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Branding Mistakes to Avoid

By Carlos Tribino —

Thought Leader

From startups to Fortune 500s, we’ve seen many a company make branding mistakes with high price tags paid in lost sales, employee turnover or even valuation. Here are some common mistakes to avoid that can save your company a lot of headaches and even more cash.

Over promising: Marketers love to shock and awe their customers with ambitious messages. You can and should think big, but unless you’re Astrobotic, don’t promise the moon. If you can solve a relevant enough issue and over deliver on it, you will go much further than an unrealistic, overachieving message. Customers can smell a promise full of hot air and you will lose all credibility.

Self-centered: OK, so you have a killer app all your engineers are rightfully proud of. But it’s not all about you. Understand the trends, the cultural insights and how your app becomes relevant in that context. In a self-centered vacuum your app can be OK or tank. With the proper strategic context, it can be a runaway hit. Airbnb’s “belong anywhere” messaging resonated with the cultural trends of people wanting to belong wherever they traveled, and Airbnb delivered that; not a hotel room, but a home where you can belong anywhere.

Compromised Values: Once a point of differentiation, culture has become an entry-level requirement for all companies. And values are at the core of culture. Make sure they are authentic and that leadership can stick to them come hell or high water. When the market tanks, or God forbid we’re hit by another pandemic, it’s no time to compromise your values. If you do, expect your top talent to run for the exits.

Friends & Family: Would you trust your cousin Ed with your company’s cash flow statement? Then don’t trust him with your brand either. Unless Ed has an MBA from Kellogg, don’t ask him for advice. To this day I’m surprised how many intelligent, competent professionals continue to ask friends and family for brand opinions and trust their input. At best, they will be either overly critical or overly complacent. But more importantly, they won’t know what they’re talking about. Cousin Ed doesn’t think different. He never “got milk.” And he doesn’t “just do it.” So please don’t ask him.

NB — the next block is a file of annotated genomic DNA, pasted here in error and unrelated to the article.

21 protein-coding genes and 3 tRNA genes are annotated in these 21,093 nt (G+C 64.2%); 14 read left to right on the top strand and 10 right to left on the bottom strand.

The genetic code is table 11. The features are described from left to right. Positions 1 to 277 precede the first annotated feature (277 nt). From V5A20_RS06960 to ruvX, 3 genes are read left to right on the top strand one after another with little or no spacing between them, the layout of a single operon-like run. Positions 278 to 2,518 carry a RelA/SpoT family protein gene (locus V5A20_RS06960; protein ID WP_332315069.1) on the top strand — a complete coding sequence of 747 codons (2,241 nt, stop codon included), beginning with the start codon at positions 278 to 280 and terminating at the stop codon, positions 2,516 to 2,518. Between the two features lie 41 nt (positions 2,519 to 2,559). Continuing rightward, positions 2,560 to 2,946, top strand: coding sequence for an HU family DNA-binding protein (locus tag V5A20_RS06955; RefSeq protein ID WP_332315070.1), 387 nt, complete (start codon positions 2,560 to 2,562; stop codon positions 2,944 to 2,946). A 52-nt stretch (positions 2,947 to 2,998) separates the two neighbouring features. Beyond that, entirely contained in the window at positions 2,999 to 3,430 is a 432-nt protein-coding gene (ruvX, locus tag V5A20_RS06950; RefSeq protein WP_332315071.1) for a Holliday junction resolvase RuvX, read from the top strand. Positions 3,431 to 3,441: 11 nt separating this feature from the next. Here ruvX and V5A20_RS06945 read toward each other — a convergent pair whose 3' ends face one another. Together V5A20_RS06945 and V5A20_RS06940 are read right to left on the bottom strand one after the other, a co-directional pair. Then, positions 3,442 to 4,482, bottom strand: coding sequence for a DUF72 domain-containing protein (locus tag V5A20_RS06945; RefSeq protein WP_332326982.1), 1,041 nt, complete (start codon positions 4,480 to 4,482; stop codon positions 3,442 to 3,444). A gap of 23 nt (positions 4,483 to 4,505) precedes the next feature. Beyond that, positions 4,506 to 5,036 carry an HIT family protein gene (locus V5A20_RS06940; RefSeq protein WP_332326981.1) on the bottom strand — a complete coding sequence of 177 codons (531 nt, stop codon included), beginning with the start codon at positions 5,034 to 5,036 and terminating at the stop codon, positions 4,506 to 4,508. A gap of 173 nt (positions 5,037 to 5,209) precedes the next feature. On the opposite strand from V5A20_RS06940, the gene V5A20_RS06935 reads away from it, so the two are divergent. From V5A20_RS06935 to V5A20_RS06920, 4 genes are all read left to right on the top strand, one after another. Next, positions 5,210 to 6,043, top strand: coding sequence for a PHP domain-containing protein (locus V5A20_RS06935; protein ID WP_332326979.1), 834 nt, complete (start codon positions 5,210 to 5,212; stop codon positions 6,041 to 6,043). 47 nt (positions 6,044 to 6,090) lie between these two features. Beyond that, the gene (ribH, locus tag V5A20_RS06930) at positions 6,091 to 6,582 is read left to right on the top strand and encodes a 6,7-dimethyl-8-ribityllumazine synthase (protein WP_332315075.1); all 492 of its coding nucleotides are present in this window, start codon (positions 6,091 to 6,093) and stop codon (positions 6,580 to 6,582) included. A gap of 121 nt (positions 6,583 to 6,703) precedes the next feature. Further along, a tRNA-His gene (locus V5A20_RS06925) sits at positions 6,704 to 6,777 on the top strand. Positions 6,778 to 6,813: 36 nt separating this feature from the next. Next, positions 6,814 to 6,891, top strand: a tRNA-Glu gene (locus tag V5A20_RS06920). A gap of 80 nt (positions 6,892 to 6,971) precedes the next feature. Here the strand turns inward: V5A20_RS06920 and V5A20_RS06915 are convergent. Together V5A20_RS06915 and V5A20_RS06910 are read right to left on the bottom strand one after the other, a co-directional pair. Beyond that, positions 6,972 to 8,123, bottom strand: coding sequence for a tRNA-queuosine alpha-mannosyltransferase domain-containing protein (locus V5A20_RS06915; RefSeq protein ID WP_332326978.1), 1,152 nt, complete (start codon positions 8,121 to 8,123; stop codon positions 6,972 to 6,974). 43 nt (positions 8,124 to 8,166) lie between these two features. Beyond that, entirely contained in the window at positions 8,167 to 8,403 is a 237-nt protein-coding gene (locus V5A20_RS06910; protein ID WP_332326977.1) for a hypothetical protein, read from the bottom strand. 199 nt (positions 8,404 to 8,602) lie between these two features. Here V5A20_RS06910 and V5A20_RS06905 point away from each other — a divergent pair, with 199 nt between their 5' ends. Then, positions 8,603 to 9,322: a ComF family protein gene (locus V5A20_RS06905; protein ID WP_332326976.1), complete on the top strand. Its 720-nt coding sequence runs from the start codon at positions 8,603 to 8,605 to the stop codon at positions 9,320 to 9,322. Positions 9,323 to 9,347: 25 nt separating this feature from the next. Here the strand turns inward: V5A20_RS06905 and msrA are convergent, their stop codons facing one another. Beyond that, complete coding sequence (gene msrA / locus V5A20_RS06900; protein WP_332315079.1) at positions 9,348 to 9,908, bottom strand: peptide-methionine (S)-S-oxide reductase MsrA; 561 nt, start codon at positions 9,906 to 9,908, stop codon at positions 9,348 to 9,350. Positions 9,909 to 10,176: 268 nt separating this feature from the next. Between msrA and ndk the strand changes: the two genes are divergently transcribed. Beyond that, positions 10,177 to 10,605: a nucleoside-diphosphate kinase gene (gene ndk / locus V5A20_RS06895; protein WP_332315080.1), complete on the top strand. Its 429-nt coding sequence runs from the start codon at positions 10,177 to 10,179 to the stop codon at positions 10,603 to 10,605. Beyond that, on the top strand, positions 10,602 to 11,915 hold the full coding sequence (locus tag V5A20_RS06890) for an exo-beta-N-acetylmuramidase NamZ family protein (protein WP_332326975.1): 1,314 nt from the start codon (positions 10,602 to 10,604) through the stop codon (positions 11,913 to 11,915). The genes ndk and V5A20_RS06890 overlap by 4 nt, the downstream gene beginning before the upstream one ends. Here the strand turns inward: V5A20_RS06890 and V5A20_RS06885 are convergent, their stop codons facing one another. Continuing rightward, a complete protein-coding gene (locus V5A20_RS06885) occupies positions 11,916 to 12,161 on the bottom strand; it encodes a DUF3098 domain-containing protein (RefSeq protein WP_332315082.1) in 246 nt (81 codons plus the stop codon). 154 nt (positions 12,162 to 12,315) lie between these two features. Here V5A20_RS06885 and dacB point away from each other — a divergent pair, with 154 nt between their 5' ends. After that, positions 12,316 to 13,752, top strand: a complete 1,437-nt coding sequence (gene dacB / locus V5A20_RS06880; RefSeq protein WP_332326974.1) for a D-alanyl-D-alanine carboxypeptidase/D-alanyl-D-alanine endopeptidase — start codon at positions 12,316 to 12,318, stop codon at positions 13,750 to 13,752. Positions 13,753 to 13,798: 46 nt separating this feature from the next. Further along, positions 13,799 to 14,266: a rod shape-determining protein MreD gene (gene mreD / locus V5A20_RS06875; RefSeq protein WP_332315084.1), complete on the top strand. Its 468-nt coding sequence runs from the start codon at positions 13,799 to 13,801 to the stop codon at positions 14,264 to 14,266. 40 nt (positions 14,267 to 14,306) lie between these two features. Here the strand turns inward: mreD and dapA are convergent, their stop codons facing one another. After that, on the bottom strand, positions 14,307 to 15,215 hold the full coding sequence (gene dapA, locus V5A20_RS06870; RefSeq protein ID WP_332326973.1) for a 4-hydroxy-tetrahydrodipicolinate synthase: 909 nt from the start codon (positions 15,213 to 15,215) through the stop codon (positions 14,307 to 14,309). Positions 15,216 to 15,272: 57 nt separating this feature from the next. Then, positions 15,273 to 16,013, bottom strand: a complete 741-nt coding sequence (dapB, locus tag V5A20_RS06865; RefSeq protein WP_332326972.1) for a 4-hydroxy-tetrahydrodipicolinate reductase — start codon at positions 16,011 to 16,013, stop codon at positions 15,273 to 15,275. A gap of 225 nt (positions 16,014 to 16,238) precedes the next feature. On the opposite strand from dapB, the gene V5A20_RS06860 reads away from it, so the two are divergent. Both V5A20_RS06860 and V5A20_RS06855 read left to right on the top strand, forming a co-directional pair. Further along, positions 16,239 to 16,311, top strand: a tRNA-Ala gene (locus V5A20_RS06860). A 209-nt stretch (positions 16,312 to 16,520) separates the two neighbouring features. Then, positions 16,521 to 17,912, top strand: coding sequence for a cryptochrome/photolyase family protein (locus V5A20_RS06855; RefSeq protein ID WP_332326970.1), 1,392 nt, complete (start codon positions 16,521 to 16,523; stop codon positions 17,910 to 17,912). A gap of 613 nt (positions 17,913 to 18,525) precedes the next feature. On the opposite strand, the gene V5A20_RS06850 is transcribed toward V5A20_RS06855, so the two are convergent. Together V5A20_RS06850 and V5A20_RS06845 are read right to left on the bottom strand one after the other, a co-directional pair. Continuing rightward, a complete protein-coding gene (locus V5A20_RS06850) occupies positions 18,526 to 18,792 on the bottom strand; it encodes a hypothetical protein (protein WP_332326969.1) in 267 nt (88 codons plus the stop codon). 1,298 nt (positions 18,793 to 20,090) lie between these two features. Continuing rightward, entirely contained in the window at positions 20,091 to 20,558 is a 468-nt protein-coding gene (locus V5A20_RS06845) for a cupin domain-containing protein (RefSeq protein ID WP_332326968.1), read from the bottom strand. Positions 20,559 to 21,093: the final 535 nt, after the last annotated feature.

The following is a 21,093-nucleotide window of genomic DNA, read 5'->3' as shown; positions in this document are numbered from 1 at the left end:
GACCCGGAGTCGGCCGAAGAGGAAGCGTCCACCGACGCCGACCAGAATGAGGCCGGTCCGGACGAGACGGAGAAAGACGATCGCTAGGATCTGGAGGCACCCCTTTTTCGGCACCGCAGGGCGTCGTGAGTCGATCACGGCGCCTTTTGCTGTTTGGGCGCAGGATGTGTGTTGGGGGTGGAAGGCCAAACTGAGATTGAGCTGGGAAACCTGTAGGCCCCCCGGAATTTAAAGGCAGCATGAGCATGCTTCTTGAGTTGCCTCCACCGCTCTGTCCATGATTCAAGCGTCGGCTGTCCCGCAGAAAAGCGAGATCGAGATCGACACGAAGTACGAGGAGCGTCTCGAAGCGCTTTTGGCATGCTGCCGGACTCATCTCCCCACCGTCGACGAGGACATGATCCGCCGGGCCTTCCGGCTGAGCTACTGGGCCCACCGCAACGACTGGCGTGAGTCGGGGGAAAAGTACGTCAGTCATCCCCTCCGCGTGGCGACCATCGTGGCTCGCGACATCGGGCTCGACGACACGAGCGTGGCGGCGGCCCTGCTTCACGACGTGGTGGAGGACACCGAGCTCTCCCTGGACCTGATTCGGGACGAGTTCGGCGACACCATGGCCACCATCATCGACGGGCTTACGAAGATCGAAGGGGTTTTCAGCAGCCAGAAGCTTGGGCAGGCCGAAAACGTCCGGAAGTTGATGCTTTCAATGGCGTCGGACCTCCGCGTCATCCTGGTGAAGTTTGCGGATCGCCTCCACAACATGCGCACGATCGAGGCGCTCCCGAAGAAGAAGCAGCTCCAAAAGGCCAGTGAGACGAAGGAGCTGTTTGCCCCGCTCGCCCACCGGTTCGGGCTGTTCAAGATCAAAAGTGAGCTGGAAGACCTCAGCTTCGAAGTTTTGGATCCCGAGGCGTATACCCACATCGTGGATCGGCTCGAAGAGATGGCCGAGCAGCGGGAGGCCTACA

The customer is always right: Sorry, no. Not always. Remember Henry Ford’s quote? “If I had asked people what they wanted, they would have said faster horses.” Exactly. Companies spend millions on focus groups, surveys and questionnaires. If you’re trying to sell 2% more toothpaste, go ahead and run a handful of focus groups. If you’re breaking new ground, you’re wasting your money. Much worse, you can kill a great idea. Back in 2000, if you had asked consumers how much they would pay for an MP3 player, the iPod may have never seen the light of day. Consumers think they know what they want, but they don’t until they experience it. If you’re innovating, they haven’t experienced it.

Online logo designers: Sophisticated AI-powered algorithms have managed to write baroque pieces for chamber orchestra that rival the works of Bach or Handel. I am confident that at some point machines will be able to design amazing logos too. Until then, please stay clear from online logo design portals. Most of these are unskilled amateurs from Bangladesh to Bolivia, with no cultural context of what works in America, who are using cheap software to knock out 36 logo options overnight for a few bucks. It’s your company, give it some love, spend a little.

Learn from others’ mistakes, don’t repeat them. A strong brand adds tangible value in numerous ways. Build it and treat it with care, and it will pay dividends for years to come.